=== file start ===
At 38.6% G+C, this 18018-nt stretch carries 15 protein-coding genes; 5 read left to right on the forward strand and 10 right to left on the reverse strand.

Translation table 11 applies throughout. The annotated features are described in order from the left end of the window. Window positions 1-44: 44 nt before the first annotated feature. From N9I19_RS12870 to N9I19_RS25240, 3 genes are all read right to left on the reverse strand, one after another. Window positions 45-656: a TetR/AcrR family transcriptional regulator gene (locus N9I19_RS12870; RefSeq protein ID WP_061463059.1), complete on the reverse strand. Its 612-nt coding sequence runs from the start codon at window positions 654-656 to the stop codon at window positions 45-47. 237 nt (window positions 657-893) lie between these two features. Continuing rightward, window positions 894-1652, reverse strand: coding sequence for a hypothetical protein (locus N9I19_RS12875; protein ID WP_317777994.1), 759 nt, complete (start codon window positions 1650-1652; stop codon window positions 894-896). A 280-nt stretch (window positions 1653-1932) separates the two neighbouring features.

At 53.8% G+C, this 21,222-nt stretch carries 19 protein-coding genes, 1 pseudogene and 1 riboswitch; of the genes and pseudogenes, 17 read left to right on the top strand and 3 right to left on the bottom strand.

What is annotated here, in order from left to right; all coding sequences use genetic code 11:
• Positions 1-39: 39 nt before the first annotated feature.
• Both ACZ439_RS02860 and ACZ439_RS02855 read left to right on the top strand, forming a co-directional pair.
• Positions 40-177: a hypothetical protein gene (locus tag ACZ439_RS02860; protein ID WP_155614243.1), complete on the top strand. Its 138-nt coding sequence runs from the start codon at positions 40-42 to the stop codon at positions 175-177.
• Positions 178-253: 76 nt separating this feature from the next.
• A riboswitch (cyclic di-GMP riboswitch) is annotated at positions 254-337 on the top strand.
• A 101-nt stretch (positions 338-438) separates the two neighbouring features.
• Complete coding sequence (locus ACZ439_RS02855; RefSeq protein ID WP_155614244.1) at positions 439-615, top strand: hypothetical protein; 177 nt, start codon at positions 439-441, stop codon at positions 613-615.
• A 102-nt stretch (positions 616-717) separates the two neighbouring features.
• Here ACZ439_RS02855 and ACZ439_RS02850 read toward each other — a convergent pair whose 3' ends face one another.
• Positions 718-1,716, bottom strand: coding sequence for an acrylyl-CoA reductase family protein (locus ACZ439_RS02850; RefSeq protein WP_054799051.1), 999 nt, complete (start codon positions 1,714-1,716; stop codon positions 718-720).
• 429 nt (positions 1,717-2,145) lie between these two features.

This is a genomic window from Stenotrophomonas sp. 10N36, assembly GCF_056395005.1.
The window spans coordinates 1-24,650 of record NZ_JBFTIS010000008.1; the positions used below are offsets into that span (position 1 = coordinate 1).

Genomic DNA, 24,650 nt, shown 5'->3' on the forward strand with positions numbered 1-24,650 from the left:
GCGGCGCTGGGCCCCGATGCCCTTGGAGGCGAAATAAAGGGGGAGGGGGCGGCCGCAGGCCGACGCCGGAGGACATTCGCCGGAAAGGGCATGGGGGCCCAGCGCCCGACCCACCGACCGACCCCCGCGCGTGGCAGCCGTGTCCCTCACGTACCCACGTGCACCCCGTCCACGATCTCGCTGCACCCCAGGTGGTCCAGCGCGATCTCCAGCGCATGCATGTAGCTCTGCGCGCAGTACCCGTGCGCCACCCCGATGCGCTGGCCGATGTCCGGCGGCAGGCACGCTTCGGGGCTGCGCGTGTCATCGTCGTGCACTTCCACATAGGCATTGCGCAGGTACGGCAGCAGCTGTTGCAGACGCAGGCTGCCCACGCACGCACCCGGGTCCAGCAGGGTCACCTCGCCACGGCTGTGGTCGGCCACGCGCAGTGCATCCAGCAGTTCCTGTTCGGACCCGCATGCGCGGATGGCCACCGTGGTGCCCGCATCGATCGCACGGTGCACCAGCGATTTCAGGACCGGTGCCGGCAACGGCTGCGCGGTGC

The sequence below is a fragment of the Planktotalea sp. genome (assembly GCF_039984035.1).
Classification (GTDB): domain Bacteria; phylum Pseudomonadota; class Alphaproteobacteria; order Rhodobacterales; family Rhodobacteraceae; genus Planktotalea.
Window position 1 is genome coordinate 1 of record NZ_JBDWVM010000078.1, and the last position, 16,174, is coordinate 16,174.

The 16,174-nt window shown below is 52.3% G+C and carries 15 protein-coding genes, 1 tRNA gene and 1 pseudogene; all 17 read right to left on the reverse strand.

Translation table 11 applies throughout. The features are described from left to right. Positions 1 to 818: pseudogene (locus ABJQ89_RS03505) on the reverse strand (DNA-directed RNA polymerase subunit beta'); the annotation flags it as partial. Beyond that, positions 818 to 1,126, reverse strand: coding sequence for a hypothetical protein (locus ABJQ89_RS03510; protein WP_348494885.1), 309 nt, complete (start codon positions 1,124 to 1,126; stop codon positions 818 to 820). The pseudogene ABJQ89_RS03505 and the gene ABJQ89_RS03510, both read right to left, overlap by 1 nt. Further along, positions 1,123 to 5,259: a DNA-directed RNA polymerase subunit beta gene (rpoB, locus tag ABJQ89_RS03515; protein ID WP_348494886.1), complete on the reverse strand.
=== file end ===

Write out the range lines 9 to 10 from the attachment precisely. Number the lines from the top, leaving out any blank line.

• A riboswitch (cyclic di-GMP riboswitch) is annotated at positions 254-337 on the top strand.
• A 101-nt stretch (positions 338-438) separates the two neighbouring features.